WS/FC Schools: Testing On Air Quality Recommended At Hanes, Lowrance

WS/FC Schools: Testing On Air Quality Recommended At Hanes, Lowrance

5:38pm Jan 27, 2015
Hanes Magnet School in Winston-Salem
Paul Garber

 

UPDATE 1/28/15 8:31

The superintendent of Winston-Salem/Forsyth County schools is recommending immediate testing of the air at Lowrance and Hanes Middle School. The Winston-Salem Journal reports she made her remarks at the Forsyth County Board of Education meeting Tuesday night. Beverly Emory told the board that she is looking for a new consultant to do the testing that is not associated with previous tests, the school or Kaba Ilco, the company that sits on the former manufacturing site and is in charge of clean-up.

ORIGINAL STORY

The Winston-Salem/Forsyth County school district is holding a meeting Wednesday for parents concerned over contaminated grounds at two of the city’s middle schools. Lowrance and Hanes middle schools sit atop one of the most hazardous waste sites in the state. Teachers, staff and parents have been wondering about the impact, especially because the county is considering building a new facility to replace the schools in the same spot.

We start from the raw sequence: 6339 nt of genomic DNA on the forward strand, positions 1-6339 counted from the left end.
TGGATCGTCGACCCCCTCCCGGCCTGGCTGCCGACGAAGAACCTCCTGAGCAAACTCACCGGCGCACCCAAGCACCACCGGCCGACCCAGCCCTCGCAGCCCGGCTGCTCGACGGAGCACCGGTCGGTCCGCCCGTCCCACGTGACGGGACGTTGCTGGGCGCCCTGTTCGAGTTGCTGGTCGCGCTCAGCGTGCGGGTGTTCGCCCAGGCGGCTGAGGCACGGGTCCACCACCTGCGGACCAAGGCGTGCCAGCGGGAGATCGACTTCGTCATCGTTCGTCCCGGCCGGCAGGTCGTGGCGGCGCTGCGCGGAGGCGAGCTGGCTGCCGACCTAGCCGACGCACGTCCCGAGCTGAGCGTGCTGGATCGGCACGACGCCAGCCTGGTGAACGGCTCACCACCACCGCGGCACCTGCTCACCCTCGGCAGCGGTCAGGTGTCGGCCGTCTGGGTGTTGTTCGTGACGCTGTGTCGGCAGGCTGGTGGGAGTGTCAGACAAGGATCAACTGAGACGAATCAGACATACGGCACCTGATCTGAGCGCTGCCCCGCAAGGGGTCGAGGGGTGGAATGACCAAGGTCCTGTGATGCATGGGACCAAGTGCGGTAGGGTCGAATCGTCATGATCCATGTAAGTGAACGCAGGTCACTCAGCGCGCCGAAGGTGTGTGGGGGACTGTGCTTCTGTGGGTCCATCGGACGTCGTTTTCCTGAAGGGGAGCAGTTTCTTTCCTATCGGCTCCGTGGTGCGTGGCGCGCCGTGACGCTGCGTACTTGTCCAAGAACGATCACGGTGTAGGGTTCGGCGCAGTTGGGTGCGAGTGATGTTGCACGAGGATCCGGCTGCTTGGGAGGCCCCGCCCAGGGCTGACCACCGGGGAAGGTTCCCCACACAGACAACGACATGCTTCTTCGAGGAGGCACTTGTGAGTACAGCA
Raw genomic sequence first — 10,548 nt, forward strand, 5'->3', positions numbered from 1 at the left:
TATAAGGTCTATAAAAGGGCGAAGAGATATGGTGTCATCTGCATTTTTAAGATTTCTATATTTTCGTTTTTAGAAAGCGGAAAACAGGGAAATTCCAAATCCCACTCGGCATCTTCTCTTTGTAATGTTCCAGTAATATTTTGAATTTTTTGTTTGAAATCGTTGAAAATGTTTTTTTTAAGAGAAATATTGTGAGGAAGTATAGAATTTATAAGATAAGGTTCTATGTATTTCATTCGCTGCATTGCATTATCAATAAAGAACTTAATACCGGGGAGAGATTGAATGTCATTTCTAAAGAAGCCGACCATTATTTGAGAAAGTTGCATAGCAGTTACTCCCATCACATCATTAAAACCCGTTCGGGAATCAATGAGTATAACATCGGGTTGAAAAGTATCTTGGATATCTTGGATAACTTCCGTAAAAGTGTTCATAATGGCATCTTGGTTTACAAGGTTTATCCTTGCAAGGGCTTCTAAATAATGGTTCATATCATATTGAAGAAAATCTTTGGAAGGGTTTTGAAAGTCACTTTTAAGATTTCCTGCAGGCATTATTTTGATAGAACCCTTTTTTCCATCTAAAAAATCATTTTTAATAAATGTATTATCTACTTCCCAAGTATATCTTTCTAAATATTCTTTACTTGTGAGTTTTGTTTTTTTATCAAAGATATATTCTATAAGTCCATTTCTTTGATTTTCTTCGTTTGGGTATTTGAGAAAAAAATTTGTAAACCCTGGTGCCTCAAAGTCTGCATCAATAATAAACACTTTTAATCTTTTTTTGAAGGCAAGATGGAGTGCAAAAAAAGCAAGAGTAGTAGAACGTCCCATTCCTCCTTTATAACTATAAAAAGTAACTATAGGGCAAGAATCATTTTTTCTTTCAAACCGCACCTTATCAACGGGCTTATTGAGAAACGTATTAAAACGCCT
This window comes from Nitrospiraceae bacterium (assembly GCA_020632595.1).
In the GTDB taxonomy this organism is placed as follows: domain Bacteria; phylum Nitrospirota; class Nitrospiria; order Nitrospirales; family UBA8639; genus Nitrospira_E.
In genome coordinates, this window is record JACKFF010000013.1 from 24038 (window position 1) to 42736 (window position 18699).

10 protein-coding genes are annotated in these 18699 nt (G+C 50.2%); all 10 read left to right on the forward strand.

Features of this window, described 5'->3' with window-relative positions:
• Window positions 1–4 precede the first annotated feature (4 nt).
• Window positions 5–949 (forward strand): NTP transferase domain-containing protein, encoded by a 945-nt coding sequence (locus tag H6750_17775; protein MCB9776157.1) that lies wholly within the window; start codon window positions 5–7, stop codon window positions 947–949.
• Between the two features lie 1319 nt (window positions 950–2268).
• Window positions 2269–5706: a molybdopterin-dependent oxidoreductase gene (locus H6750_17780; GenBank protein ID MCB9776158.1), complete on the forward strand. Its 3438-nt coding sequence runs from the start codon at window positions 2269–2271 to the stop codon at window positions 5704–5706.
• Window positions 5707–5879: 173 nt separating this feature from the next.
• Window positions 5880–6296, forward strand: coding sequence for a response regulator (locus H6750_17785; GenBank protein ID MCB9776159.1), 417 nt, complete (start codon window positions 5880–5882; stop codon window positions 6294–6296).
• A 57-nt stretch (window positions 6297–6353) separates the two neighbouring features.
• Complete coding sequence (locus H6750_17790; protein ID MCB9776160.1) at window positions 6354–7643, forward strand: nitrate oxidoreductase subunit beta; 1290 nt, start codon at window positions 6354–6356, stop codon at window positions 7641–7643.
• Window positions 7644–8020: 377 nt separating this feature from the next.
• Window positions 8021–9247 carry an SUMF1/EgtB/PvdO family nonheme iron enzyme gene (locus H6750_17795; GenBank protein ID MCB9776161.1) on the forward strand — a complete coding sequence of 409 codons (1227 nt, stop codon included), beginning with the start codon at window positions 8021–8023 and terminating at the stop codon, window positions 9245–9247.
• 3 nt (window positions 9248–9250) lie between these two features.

Theo Helm with Winston-Salem/Forsyth County schools says he wants parents to know that it’s a safe place to send their children.

"We would not have our students or our staff in a place that we thought was unsafe. This is not just us saying it. We have tests and data to show it," says Helm.

The site is above an underground plume of toxic waste which contains at least one chemical known to cause cancer and another linked to it.  The Winston-Salem Journal reports that testing on the site has occurred six times over the school's 63-year history, most recently in 2014. The drinking water is considered safe as the school gets its water from the city.

But the question has been in the vapor released from the chemicals and whether that could impact the air quality.

Helm says parents have been informed of the issue in the past, and that the only reason this comes up now is that there is a proposal to build a replacement school on an unused part of the campus. But he says he hopes the meeting Wednesday will address parental concerns. 

"It's something that we've talked about at board committee meetings. We've never tried to hide it," says Helm. "We've monitored the air. We've always felt like it's safe. Certainly, we're meeting with parents and we'll explain all that and explain what steps we'll take moving forward." 

School officials are requesting $41.6 million that would include replacing Lowrance. County commissioners will discuss the project over the next several weeks.  

The 6 p.m. meeting is open to the public at the Hanes and Lowrance schools.  

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